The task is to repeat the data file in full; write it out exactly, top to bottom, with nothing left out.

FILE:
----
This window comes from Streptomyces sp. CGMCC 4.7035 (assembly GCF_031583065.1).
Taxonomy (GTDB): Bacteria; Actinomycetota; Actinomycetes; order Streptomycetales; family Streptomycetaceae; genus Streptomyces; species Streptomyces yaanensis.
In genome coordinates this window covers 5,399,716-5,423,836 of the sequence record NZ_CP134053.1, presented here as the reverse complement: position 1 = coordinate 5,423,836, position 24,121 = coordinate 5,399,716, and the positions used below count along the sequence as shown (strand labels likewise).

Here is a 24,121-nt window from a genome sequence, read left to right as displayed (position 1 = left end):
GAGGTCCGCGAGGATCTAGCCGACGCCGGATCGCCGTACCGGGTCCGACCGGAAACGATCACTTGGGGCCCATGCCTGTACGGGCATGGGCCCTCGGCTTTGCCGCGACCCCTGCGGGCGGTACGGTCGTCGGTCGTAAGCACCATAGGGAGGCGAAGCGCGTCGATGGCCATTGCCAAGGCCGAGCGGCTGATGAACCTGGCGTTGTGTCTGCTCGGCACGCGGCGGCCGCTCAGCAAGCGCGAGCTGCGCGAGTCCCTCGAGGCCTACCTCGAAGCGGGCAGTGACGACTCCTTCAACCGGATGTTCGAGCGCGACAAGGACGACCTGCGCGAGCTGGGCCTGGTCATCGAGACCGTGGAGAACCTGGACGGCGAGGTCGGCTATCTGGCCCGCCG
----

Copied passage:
This window comes from Streptomyces sp. CGMCC 4.7035 (assembly GCF_031583065.1).
Taxonomy (GTDB): Bacteria; Actinomycetota; Actinomycetes; order Streptomycetales; family Streptomycetaceae; genus Streptomyces; species Streptomyces yaanensis.
In genome coordinates this window covers 5,399,716-5,423,836 of the sequence record NZ_CP134053.1, presented here as the reverse complement: position 1 = coordinate 5,423,836, position 24,121 = coordinate 5,399,716, and the positions used below count along the sequence as shown (strand labels likewise).

Here is a 24,121-nt window from a genome sequence, read left to right as displayed (position 1 = left end):
GAGGTCCGCGAGGATCTAGCCGACGCCGGATCGCCGTACCGGGTCCGACCGGAAACGATCACTTGGGGCCCATGCCTGTACGGGCATGGGCCCTCGGCTTTGCCGCGACCCCTGCGGGCGGTACGGTCGTCGGTCGTAAGCACCATAGGGAGGCGAAGCGCGTCGATGGCCATTGCCAAGGCCGAGCGGCTGATGAACCTGGCGTTGTGTCTGCTCGGCACGCGGCGGCCGCTCAGCAAGCGCGAGCTGCGCGAGTCCCTCGAGGCCTACCTCGAAGCGGGCAGTGACGACTCCTTCAACCGGATGTTCGAGCGCGACAAGGACGACCTGCGCGAGCTGGGCCTGGTCATCGAGACCGTGGAGAACCTGGACGGCGAGGTCGGCTATCTGGCCCGCCG